Election campaign nears the end
It has been a roller coaster ride for me, with emotional peaks and valleys very different than I remember from 2010. Back then, the emotions were rooted in the absence of my son Dylan who had undergone major leg surgery as that campaign got underway and spent the next three months in the rehabilitation hospital in Edmonton. I was also a hopeful three years ago, with nothing to lose and everything to gain.
As we near the finish line on this campaign, I go back and forth as to whether I'll get back in or not. Some people are very magnanimous in their pontifications of the numbers we'll see between 8 pm and 9 pm tomorrow night. Statements like "You'll get in for sure" or "You have great support" strengthen me for some of the opposite perspectives I read on social media, especially with one particular Facebook group that favours a very different set of values from my own.
This uncertainty and wavering doubt has created a churn in my stomach that will only go away when that last vote is counted and the six successful candidates in Ward One are announced. Mentally, I think I have a good chance to win; mentally I'm prepared for either outcome; it's anyone's guess as to how I'll emotionally react to whatever the outcome is.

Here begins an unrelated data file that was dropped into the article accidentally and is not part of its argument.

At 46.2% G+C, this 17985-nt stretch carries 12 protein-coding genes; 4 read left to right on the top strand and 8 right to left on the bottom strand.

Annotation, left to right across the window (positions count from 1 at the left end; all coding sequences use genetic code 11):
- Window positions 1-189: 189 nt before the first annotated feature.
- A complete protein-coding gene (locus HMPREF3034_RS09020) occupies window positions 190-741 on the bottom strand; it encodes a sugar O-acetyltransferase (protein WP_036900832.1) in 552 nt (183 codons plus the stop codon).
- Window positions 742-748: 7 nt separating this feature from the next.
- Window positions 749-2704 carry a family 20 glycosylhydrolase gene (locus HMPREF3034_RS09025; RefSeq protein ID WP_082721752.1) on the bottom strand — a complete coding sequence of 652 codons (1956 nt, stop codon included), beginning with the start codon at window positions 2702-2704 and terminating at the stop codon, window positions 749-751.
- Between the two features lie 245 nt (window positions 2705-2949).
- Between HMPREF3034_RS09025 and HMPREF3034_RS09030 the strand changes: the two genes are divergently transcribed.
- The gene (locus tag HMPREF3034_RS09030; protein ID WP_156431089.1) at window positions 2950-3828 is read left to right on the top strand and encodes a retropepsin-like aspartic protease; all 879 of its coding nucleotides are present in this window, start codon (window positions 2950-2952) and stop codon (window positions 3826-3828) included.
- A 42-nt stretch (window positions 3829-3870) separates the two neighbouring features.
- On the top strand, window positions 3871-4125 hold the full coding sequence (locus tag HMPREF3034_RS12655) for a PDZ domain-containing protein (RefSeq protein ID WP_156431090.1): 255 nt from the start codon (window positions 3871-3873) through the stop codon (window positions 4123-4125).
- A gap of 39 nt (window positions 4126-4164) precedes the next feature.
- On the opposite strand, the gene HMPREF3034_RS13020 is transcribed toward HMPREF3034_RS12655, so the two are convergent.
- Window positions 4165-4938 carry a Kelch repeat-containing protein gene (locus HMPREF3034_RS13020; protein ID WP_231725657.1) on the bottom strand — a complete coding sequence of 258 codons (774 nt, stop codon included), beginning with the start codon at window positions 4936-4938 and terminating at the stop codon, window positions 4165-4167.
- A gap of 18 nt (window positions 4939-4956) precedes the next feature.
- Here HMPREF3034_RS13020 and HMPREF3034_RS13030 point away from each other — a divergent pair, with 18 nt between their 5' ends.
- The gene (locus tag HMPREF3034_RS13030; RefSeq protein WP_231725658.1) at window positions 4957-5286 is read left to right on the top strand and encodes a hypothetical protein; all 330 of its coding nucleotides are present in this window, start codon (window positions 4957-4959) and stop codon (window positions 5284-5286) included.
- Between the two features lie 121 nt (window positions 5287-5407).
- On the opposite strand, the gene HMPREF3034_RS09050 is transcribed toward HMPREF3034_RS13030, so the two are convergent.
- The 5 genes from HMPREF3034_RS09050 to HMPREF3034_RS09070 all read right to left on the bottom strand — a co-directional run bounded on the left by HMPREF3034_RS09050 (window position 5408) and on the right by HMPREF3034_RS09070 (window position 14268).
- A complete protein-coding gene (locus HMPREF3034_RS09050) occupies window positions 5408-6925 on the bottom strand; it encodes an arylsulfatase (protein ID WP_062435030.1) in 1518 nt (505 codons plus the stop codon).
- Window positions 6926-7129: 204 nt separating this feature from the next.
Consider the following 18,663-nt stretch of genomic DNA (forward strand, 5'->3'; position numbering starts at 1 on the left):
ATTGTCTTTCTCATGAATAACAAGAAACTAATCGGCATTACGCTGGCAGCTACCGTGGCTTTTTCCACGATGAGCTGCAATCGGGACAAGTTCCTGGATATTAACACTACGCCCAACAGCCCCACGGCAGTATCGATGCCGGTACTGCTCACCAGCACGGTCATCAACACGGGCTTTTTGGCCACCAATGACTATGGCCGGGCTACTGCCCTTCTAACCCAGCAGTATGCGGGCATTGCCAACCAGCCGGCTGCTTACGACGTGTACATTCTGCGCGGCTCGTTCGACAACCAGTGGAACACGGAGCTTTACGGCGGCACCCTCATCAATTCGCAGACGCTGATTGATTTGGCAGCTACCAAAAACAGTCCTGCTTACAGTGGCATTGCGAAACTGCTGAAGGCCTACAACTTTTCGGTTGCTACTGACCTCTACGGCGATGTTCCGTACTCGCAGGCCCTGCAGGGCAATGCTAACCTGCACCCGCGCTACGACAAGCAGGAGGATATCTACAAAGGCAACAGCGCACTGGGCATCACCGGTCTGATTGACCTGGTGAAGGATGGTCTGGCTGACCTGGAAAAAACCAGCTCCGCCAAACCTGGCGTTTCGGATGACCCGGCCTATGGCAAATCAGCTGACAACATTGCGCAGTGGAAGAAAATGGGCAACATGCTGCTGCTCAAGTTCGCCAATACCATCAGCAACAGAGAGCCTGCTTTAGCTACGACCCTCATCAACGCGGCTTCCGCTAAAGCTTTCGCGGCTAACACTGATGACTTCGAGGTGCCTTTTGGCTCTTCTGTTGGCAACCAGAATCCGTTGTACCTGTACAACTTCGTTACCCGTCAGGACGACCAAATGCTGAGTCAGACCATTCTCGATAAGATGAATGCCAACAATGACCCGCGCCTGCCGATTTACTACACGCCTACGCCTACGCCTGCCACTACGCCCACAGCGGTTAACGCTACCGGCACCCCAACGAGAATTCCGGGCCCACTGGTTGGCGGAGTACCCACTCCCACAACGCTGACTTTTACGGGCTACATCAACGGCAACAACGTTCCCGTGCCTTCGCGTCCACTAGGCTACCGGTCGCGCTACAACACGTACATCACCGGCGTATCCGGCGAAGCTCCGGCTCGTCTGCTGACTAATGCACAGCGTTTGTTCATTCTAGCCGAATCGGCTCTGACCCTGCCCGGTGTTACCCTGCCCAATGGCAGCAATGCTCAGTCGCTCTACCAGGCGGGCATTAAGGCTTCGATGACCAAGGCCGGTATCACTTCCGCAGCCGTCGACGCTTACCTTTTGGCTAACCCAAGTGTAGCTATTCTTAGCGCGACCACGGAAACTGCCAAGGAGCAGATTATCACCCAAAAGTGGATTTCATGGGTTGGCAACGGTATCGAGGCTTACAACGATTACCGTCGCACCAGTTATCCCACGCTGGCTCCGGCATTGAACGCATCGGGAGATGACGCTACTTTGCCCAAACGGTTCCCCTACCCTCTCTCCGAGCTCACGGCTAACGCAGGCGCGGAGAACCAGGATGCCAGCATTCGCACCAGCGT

I'm really looking forward to returning to a semblance of a normal life, no matter the result. If I'm successful, we immediately shift into getting the new council up and running, with lots of preparatory meetings. If I am not in the top 6, I will likely spend a few days processing the significant change in my life that will have occurred.
The kind comments of many have been very appreciated in the last few days. Your support and acknowledgement of the effort that I have made along with those of my colleagues has emboldened my resolve and belief in the decisions we have made and the course we have set.
Pastor Glen, in his sermon this morning on being contemporary and relevant reminded us that we are born at a time in history ordained for us. In other words, the challenges and opportunities that are presented to us are purposeful and important. But, it was a sentence he said near the end of the sermon that really jumped out at me. It followed directly after he encouraged us to "stop complaining and start creating".
I was sitting in my seat furiously jotting down notes and missed the exact wording of the sentence that followed. So, as soon as the service was over, I asked to see his notes. Here is the sentence:
Pointing out ugliness is easy. Creating beauty is the hard part.
I'm interested in being a positive, creative force as a politician, community builder, husband, father and friend. That's who I am and what I have to offer as a human being and as a candidate in this election.
Thanks for your support and encouragement, and thanks for reading.